So much of the background noise in our lives reminds me of worst-case scenarios, chaos and decline.
It's the low-level hum: at work, on the television, in the paper and especially on the Internet. The world we are shown is largely one of conflict and controversy.
There is a chronic undercurrent of something bad happening; an impending sense of potential disaster. Things fall apart, people leave us when we need them to stay, and too many people suffer random tragedies and violence.
In this background gray, which sometimes darkens, sometimes lightens, we have to remind ourselves of the other force that turns this great big sphere on its axis.
In this moment, as you read this, so many things are happening outside the gray. In this very second, these moments are unfolding:
Parents whose hearts longed to have a baby are holding their newborn for the first time.
A man who aimed too far out of his league is gazing at his bride and promising to love her forever.
A daughter is telling her mother she's going to become a grandmother.
A father is hugging his grown son and saying that he's proud of him.
A cancer patient is hearing a doctor say the word "remission."
A teenager has the keys to the car for the very first time.
The ground is shaking for someone getting kissed.
A baby, a spinal-cord injury patient and an amputee are all taking their first steps.
A brand-new business owner is making her first sale.
Someone, who no one believed ever would, is crossing a stage and accepting a diploma.
Someone is sounding out a word and beginning to read.
A writer is finishing a book.
An artist is being struck by inspiration.
A runner is crossing a finish line.
Someone is falling in love.
A stranger is saving another human being's life.
A boss is offering a nervous young adult his first job.
An unemployed breadwinner with a family to support is accepting a new job offer.
A soldier is greeting her family after a long absence, picking up a child and holding her so tightly.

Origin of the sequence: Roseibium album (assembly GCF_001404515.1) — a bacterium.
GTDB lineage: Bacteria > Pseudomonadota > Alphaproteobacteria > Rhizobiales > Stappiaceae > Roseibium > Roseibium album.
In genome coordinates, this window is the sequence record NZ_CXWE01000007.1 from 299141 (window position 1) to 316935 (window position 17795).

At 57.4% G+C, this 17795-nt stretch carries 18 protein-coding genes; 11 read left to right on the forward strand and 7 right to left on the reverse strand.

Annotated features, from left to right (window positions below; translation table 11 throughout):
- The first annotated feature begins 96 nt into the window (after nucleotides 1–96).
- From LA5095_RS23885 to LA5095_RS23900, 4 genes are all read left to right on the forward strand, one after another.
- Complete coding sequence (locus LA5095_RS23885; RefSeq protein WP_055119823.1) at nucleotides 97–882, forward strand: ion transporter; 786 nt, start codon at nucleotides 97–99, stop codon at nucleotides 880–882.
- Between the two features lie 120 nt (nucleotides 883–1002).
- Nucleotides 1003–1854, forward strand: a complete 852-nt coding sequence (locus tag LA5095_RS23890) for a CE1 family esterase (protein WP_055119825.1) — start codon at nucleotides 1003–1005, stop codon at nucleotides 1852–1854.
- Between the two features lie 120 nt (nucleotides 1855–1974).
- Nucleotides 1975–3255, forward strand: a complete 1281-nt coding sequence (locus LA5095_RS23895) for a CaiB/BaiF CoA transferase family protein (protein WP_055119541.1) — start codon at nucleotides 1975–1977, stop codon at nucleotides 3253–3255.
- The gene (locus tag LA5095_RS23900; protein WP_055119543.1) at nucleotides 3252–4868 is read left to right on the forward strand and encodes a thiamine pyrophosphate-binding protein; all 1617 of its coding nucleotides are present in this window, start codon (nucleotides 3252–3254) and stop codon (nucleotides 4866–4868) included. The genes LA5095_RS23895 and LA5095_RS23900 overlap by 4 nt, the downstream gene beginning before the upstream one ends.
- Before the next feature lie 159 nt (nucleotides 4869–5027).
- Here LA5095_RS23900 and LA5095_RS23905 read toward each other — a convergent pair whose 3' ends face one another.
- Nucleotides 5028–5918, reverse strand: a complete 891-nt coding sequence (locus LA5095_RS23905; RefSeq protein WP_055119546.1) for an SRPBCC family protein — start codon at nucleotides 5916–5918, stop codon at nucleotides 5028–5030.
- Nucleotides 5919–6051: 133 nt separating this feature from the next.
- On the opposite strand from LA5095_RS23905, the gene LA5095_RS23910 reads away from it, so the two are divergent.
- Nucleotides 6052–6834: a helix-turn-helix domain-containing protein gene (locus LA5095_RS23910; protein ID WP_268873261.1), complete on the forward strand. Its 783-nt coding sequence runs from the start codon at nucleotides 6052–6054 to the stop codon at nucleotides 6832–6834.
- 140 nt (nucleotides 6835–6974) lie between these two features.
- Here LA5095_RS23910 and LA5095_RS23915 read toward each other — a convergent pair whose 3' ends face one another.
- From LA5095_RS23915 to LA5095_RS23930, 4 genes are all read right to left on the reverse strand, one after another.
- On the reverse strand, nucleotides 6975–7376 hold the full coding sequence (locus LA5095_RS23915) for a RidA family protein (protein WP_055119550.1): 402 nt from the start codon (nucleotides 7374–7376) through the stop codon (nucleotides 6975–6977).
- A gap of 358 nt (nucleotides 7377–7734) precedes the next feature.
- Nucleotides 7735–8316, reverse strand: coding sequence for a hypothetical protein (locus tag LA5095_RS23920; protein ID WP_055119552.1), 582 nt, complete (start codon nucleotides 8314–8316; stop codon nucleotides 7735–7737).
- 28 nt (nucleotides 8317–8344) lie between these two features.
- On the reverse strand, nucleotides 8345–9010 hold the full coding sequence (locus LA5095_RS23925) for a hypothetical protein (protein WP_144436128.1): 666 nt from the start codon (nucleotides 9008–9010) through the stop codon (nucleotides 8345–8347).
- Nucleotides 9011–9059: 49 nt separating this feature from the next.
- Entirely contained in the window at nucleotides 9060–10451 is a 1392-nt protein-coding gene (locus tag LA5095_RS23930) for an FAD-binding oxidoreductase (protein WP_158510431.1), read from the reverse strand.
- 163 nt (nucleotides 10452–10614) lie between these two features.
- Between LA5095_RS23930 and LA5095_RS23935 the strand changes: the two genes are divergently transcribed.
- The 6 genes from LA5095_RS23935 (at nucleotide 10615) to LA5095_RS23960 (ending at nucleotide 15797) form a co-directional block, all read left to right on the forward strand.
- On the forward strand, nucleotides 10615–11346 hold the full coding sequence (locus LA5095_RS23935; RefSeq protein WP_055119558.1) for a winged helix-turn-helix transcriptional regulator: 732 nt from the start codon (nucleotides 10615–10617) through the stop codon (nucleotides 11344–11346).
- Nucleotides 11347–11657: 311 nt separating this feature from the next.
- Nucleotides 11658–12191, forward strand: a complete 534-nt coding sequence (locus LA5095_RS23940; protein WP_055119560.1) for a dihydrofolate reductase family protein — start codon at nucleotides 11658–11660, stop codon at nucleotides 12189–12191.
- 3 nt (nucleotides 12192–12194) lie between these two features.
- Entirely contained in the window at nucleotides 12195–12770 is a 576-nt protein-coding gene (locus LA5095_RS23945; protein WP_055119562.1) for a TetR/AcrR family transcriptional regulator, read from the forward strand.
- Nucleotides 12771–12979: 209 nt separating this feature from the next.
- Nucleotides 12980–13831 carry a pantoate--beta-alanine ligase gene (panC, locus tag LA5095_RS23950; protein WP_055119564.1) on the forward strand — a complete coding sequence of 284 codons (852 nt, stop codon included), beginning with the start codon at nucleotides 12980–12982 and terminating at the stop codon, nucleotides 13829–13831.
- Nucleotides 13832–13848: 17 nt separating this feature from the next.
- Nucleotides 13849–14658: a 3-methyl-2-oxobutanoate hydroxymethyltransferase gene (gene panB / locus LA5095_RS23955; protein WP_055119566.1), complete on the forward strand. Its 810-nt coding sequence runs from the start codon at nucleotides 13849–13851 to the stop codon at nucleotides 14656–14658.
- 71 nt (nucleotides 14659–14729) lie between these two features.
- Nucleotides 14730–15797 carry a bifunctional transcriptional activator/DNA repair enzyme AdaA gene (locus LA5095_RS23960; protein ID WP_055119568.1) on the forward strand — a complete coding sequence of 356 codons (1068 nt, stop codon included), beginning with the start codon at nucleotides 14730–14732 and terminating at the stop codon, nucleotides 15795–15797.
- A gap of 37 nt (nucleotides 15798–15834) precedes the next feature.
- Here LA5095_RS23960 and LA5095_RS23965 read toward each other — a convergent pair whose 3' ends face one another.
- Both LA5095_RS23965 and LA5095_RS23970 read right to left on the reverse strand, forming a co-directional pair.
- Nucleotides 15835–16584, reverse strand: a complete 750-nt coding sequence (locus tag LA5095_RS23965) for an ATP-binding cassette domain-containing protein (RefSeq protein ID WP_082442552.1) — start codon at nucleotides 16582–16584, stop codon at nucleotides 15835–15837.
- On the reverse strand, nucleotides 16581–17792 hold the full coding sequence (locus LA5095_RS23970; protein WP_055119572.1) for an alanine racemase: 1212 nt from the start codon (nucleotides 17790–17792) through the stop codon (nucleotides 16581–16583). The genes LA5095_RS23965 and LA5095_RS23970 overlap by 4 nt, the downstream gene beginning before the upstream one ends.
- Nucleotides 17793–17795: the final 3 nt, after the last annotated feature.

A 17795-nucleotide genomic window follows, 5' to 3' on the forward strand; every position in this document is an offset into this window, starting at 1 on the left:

An unlikely 10-year-old is scoring a game-winning goal.
An abandoned puppy is being chosen by a new family.
Someone is being surprised with a cake and a birthday song.
Someone is proposing. Someone is saying yes.
People are dancing -- in streets, at parties, in clubs and in their bedrooms.
A child is showing his parents his best-ever report card.
All of that is happening. Somewhere in this big, wide world, in the time it took to read that. All that elusive, random, commonplace, extraordinary happiness is taking place -- changing people's lives or just filling them with gratitude.
I want to pause and consider each of those scenes unfolding. I want to let myself remember those moments from my own life and appreciate what so many millions of people the world over are experiencing.
We carry memories of our best times close to our hearts, but how often do we take a minute to pull out those pictures from our mind and allow ourselves the gift of reliving them? Of remembering the sights, sounds and smells as vividly as we can?
It doesn't cost anything. And science has shown us that dwelling in the good -- past or present -- makes us happier. The act of recalling, the process of committing to memory these moments, serves us well when the world seems dark.
It's a reminder today, of all days.
Sometimes, love wins.